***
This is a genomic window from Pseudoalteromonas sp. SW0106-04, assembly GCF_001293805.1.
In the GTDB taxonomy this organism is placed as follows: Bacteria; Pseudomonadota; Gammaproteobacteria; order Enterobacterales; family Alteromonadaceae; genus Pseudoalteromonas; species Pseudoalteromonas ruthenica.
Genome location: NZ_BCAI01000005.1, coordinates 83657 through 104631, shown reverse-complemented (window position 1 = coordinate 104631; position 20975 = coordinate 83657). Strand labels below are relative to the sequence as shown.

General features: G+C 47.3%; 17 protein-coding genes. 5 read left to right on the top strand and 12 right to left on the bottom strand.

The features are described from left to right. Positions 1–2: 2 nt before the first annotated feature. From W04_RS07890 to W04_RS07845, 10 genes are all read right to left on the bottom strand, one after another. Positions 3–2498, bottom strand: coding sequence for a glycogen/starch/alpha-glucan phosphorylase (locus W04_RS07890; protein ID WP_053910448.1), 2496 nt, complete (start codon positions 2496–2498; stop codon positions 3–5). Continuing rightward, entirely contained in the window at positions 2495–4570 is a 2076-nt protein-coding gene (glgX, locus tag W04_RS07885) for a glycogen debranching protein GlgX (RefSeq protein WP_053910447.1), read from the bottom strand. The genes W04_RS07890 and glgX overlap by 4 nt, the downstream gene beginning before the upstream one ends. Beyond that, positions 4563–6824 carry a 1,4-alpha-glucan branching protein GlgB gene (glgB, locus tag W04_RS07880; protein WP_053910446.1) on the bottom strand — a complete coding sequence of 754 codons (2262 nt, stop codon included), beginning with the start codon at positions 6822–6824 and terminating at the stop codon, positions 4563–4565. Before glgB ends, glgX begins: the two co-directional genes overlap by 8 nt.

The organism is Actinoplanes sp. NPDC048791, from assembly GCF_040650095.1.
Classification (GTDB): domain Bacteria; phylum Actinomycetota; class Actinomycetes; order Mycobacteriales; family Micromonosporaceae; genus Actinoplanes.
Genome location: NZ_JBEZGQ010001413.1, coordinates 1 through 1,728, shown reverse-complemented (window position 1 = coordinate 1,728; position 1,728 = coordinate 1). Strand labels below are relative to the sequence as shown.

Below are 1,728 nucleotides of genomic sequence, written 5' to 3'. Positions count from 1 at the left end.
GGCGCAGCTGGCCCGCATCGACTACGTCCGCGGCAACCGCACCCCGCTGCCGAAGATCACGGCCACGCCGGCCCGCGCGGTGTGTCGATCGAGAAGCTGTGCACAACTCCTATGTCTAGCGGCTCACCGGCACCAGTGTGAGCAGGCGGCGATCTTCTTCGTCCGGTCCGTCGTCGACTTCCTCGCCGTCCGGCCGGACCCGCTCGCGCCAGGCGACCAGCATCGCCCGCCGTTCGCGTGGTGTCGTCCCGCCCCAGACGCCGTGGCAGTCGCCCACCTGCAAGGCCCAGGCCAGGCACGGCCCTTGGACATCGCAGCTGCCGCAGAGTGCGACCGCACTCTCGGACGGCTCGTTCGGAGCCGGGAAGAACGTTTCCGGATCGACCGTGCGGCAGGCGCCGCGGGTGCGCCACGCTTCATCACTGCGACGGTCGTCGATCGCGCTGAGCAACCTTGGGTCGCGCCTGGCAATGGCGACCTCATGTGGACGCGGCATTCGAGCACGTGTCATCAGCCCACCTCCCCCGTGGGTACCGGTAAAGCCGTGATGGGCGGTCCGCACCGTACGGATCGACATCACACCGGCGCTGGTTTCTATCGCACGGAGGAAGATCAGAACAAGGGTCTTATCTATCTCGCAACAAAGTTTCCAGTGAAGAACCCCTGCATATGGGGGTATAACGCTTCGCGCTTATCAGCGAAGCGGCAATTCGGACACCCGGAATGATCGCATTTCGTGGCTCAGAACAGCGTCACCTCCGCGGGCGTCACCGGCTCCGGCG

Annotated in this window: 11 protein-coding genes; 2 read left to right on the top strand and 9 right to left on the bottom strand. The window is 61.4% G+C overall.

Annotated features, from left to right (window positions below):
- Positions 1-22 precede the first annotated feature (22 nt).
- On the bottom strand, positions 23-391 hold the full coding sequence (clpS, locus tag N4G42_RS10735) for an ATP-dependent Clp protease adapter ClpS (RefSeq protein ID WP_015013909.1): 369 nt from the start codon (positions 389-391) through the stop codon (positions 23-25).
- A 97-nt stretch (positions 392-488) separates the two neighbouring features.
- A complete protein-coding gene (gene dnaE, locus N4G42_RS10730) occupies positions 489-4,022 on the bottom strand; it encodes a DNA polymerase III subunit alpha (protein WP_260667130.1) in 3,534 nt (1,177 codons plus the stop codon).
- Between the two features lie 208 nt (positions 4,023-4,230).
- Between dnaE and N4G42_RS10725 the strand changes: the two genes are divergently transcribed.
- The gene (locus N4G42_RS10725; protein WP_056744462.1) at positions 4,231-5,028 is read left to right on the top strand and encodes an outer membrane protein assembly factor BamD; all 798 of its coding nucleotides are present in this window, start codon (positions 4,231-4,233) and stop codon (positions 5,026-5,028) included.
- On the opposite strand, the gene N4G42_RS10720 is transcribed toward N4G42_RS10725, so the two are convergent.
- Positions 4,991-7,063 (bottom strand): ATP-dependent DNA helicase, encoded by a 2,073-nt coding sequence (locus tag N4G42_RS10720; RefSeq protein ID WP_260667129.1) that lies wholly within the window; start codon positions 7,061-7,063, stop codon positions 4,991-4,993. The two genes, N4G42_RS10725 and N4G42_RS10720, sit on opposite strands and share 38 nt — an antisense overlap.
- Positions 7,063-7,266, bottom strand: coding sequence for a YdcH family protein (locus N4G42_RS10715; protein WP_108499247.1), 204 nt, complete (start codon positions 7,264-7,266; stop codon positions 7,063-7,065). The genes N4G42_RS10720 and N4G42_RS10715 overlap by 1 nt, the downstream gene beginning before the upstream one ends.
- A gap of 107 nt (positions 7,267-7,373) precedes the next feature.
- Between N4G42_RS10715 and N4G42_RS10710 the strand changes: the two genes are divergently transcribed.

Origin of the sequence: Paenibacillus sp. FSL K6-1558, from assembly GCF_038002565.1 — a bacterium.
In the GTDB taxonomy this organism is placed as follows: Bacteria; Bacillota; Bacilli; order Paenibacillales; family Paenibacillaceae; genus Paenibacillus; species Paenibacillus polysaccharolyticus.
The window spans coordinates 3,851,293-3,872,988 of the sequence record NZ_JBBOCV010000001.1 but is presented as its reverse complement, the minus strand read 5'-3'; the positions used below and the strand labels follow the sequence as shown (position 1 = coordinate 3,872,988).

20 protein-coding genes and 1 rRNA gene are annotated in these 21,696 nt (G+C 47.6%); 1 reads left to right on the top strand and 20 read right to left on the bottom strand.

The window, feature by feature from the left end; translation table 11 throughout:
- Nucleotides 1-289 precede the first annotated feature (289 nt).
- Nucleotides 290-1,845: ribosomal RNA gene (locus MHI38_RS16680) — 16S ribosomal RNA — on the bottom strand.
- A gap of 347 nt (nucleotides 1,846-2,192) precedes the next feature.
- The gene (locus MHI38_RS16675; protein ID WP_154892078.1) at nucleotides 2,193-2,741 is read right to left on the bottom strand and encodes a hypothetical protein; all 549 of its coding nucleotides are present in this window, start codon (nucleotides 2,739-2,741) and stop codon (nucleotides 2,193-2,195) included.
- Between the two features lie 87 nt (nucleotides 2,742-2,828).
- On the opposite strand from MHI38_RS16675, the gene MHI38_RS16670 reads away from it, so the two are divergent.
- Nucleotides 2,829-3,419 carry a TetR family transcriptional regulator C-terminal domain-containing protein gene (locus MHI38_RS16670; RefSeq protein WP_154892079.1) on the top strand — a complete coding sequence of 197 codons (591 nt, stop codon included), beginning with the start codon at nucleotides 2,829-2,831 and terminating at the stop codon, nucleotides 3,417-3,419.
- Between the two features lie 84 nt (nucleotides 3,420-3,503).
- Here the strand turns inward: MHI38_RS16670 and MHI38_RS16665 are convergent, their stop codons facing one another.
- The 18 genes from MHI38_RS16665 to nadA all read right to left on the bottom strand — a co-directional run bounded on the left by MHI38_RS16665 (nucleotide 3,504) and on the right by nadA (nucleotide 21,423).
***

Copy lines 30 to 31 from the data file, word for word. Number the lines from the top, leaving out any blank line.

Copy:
- Nucleotides 1-289 precede the first annotated feature (289 nt).
- Nucleotides 290-1,845: ribosomal RNA gene (locus MHI38_RS16680) — 16S ribosomal RNA — on the bottom strand.